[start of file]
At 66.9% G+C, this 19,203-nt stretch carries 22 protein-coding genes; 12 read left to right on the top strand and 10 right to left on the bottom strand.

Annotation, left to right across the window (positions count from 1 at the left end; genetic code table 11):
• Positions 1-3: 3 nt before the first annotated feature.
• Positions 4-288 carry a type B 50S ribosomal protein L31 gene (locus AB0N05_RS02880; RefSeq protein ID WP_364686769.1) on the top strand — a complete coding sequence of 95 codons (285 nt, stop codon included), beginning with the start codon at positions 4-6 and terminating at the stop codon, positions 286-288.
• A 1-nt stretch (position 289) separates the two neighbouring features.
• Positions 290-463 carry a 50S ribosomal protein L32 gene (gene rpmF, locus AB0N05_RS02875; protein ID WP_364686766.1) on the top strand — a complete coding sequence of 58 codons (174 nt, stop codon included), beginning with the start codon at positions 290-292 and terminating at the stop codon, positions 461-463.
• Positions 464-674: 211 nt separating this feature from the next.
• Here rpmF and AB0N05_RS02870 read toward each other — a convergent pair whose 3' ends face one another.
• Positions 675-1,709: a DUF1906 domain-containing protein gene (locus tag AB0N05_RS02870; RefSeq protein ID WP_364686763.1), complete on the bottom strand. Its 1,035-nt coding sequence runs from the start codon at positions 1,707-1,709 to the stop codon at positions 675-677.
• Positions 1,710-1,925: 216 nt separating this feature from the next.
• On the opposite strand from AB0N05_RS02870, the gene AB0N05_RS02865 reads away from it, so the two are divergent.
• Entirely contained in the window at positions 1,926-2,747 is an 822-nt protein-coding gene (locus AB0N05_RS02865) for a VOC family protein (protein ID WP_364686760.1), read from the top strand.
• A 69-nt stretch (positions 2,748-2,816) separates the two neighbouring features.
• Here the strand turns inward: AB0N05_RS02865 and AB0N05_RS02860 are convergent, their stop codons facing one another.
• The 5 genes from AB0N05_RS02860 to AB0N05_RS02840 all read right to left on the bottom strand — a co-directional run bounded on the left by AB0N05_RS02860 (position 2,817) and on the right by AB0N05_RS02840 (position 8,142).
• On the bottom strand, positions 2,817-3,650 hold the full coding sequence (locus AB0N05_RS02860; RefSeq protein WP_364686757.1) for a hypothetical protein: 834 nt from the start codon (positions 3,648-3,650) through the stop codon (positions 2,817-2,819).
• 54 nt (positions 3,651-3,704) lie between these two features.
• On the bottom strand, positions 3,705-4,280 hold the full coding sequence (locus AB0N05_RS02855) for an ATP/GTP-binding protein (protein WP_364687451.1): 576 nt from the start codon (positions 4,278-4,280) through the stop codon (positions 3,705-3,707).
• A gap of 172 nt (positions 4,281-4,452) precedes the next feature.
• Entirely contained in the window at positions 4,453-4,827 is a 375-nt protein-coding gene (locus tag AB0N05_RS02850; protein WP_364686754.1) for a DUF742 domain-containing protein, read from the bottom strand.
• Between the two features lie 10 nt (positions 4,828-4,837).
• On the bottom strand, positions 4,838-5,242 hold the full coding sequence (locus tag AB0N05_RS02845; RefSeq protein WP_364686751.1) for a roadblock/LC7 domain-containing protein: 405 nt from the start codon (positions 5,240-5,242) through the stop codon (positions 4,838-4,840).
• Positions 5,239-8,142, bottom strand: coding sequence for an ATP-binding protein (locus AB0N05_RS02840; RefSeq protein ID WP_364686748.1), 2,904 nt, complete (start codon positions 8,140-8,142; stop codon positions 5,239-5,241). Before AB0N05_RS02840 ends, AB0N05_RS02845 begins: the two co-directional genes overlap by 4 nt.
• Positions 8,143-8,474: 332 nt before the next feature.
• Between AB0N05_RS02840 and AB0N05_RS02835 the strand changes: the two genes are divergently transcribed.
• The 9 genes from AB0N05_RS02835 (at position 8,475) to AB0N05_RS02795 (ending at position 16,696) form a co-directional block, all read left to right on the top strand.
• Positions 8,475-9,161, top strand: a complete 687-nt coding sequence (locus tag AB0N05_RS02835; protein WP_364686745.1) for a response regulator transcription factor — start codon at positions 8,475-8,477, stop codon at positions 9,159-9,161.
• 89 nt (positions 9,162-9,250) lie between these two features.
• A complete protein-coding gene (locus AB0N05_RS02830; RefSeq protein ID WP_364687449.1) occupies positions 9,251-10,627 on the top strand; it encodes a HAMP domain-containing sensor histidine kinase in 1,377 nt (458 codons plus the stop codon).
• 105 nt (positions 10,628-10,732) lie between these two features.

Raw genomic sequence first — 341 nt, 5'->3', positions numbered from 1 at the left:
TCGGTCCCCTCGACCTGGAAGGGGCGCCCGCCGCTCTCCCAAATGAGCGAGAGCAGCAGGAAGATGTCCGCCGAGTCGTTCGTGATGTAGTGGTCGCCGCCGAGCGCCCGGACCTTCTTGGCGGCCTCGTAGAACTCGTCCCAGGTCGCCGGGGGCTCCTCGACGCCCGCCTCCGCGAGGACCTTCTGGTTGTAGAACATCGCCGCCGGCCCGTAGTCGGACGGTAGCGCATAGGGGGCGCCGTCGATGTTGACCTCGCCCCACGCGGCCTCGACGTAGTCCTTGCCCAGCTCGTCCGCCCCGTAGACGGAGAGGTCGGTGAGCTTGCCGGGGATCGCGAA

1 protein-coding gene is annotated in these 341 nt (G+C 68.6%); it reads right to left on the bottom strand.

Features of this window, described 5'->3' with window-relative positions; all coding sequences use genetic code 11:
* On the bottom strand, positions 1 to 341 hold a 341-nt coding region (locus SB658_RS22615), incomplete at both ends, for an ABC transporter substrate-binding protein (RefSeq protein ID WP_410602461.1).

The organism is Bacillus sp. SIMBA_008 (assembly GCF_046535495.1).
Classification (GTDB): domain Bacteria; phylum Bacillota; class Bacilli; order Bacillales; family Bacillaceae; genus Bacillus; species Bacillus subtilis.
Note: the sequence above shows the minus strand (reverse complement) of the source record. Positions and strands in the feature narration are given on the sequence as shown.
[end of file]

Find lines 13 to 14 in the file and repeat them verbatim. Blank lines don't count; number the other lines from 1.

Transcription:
• A 69-nt stretch (positions 2,748-2,816) separates the two neighbouring features.
• Here the strand turns inward: AB0N05_RS02865 and AB0N05_RS02860 are convergent, their stop codons facing one another.